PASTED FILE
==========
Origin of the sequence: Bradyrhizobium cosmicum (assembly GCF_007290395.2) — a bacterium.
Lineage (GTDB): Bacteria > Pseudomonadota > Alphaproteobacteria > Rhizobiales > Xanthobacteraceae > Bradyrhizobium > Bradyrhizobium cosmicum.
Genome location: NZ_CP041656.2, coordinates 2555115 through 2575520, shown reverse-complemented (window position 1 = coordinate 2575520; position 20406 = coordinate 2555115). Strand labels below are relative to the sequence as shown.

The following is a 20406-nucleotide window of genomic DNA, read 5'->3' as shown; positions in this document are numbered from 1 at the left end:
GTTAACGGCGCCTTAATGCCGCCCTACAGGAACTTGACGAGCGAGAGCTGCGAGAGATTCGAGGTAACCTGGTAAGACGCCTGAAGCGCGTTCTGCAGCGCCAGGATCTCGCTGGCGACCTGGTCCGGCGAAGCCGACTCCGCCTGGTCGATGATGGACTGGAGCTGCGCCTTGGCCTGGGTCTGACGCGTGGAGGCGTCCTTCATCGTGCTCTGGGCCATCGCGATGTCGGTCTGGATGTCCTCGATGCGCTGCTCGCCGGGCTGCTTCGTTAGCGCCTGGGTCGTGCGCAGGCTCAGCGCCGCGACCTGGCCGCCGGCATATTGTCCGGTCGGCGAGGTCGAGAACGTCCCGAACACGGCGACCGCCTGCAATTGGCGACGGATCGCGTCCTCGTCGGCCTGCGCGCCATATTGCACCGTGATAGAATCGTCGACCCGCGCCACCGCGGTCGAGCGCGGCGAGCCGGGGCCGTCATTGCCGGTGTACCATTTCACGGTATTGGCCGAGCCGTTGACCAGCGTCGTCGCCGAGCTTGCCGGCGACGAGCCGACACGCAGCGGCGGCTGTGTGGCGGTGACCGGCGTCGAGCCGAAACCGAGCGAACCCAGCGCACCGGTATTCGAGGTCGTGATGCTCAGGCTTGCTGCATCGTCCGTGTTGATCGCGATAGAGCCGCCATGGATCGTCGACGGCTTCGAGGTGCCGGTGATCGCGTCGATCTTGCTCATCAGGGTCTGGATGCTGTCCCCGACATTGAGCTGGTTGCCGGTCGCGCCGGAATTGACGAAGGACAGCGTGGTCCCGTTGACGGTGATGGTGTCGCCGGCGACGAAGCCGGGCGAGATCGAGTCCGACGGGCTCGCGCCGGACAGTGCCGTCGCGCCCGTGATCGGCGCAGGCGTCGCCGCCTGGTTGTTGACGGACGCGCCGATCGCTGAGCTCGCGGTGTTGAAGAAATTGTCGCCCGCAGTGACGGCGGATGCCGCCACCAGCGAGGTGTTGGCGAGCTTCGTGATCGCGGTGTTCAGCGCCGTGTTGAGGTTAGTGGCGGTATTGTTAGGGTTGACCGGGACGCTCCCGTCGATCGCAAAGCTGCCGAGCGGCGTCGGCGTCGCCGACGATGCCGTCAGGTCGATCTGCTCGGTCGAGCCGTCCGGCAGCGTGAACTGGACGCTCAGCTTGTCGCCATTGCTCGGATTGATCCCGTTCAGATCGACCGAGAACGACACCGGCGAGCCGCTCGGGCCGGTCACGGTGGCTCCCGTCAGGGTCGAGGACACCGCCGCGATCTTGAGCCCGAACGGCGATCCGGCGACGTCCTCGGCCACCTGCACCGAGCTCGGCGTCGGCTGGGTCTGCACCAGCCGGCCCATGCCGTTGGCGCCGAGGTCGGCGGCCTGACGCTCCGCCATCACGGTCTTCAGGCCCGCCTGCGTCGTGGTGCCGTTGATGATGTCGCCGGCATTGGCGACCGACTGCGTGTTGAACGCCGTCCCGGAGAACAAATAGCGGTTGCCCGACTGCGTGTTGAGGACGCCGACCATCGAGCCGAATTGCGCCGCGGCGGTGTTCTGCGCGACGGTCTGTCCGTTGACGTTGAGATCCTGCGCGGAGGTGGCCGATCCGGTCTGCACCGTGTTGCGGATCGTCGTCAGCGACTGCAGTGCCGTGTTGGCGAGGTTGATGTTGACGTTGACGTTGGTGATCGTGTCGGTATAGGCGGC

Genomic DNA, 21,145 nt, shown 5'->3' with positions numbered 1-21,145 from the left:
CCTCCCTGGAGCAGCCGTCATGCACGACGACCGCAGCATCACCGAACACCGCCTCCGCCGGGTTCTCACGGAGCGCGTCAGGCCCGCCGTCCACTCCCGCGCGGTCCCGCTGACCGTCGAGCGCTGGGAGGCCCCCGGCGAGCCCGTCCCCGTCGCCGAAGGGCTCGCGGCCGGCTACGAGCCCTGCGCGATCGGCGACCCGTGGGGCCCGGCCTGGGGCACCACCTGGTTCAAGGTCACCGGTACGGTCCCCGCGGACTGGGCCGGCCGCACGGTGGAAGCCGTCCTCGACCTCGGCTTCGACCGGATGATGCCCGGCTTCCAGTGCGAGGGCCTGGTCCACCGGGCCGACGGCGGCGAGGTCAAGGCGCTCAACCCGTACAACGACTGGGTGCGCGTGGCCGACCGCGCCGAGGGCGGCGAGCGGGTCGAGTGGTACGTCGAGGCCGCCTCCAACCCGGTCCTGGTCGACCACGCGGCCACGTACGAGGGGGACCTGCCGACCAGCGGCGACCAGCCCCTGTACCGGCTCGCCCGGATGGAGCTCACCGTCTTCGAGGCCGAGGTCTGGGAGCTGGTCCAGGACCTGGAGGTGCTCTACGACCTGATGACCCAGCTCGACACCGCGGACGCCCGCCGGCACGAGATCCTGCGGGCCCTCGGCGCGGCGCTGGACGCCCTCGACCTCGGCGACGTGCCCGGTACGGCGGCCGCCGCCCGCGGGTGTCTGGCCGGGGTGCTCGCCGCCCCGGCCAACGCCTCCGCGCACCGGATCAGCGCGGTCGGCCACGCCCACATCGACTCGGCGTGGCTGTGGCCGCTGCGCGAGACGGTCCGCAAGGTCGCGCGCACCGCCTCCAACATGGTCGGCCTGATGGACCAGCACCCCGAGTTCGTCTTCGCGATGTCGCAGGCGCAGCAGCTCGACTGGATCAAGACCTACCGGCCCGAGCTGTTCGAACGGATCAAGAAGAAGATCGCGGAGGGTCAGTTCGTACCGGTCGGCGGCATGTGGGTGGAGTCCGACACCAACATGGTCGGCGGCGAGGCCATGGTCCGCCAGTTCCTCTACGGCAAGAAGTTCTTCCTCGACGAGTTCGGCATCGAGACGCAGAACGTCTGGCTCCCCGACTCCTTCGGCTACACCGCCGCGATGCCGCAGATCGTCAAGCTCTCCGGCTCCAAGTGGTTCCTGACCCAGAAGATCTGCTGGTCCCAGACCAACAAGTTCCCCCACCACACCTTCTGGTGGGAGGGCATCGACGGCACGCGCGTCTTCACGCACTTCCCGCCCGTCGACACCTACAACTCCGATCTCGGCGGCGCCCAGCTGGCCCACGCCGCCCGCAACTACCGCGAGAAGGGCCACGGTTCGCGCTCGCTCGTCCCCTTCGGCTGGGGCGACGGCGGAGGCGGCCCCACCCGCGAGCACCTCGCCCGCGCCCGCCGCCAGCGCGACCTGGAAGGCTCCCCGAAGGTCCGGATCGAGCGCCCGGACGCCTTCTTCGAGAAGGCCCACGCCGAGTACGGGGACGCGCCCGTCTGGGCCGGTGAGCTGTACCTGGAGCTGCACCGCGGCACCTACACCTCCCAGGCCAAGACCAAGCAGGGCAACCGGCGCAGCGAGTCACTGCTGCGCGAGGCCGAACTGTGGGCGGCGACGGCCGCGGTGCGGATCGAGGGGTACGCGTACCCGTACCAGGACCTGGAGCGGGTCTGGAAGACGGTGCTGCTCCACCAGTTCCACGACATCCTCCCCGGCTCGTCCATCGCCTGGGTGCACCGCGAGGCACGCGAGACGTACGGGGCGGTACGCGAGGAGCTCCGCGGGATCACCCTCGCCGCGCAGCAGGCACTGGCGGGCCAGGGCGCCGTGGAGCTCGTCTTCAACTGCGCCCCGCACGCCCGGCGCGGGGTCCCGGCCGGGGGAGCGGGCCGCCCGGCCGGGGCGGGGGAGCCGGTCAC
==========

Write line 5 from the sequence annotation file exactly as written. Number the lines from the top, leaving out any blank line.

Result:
GTTAACGGCGCCTTAATGCCGCCCTACAGGAACTTGACGAGCGAGAGCTGCGAGAGATTCGAGGTAACCTGGTAAGACGCCTGAAGCGCGTTCTGCAGCGCCAGGATCTCGCTGGCGACCTGGTCCGGCGAAGCCGACTCCGCCTGGTCGATGATGGACTGGAGCTGCGCCTTGGCCTGGGTCTGACGCGTGGAGGCGTCCTTCATCGTGCTCTGGGCCATCGCGATGTCGGTCTGGATGTCCTCGATGCGCTGCTCGCCGGGCTGCTTCGTTAGCGCCTGGGTCGTGCGCAGGCTCAGCGCCGCGACCTGGCCGCCGGCATATTGTCCGGTCGGCGAGGTCGAGAACGTCCCGAACACGGCGACCGCCTGCAATTGGCGACGGATCGCGTCCTCGTCGGCCTGCGCGCCATATTGCACCGTGATAGAATCGTCGACCCGCGCCACCGCGGTCGAGCGCGGCGAGCCGGGGCCGTCATTGCCGGTGTACCATTTCACGGTATTGGCCGAGCCGTTGACCAGCGTCGTCGCCGAGCTTGCCGGCGACGAGCCGACACGCAGCGGCGGCTGTGTGGCGGTGACCGGCGTCGAGCCGAAACCGAGCGAACCCAGCGCACCGGTATTCGAGGTCGTGATGCTCAGGCTTGCTGCATCGTCCGTGTTGATCGCGATAGAGCCGCCATGGATCGTCGACGGCTTCGAGGTGCCGGTGATCGCGTCGATCTTGCTCATCAGGGTCTGGATGCTGTCCCCGACATTGAGCTGGTTGCCGGTCGCGCCGGAATTGACGAAGGACAGCGTGGTCCCGTTGACGGTGATGGTGTCGCCGGCGACGAAGCCGGGCGAGATCGAGTCCGACGGGCTCGCGCCGGACAGTGCCGTCGCGCCCGTGATCGGCGCAGGCGTCGCCGCCTGGTTGTTGACGGACGCGCCGATCGCTGAGCTCGCGGTGTTGAAGAAATTGTCGCCCGCAGTGACGGCGGATGCCGCCACCAGCGAGGTGTTGGCGAGCTTCGTGATCGCGGTGTTCAGCGCCGTGTTGAGGTTAGTGGCGGTATTGTTAGGGTTGACCGGGACGCTCCCGTCGATCGCAAAGCTGCCGAGCGGCGTCGGCGTCGCCGACGATGCCGTCAGGTCGATCTGCTCGGTCGAGCCGTCCGGCAGCGTGAACTGGACGCTCAGCTTGTCGCCATTGCTCGGATTGATCCCGTTCAGATCGACCGAGAACGACACCGGCGAGCCGCTCGGGCCGGTCACGGTGGCTCCCGTCAGGGTCGAGGACACCGCCGCGATCTTGAGCCCGAACGGCGATCCGGCGACGTCCTCGGCCACCTGCACCGAGCTCGGCGTCGGCTGGGTCTGCACCAGCCGGCCCATGCCGTTGGCGCCGAGGTCGGCGGCCTGACGCTCCGCCATCACGGTCTTCAGGCCCGCCTGCGTCGTGGTGCCGTTGATGATGTCGCCGGCATTGGCGACCGACTGCGTGTTGAACGCCGTCCCGGAGAACAAATAGCGGTTGCCCGACTGCGTGTTGAGGACGCCGACCATCGAGCCGAATTGCGCCGCGGCGGTGTTCTGCGCGACGGTCTGTCCGTTGACGTTGAGATCCTGCGCGGAGGTGGCCGATCCGGTCTGCACCGTGTTGCGGATCGTCGTCAGCGACTGCAGTGCCGTGTTGGCGAGGTTGATGTTGACGTTGACGTTGGTGATCGTGTCGGTATAGGCGGC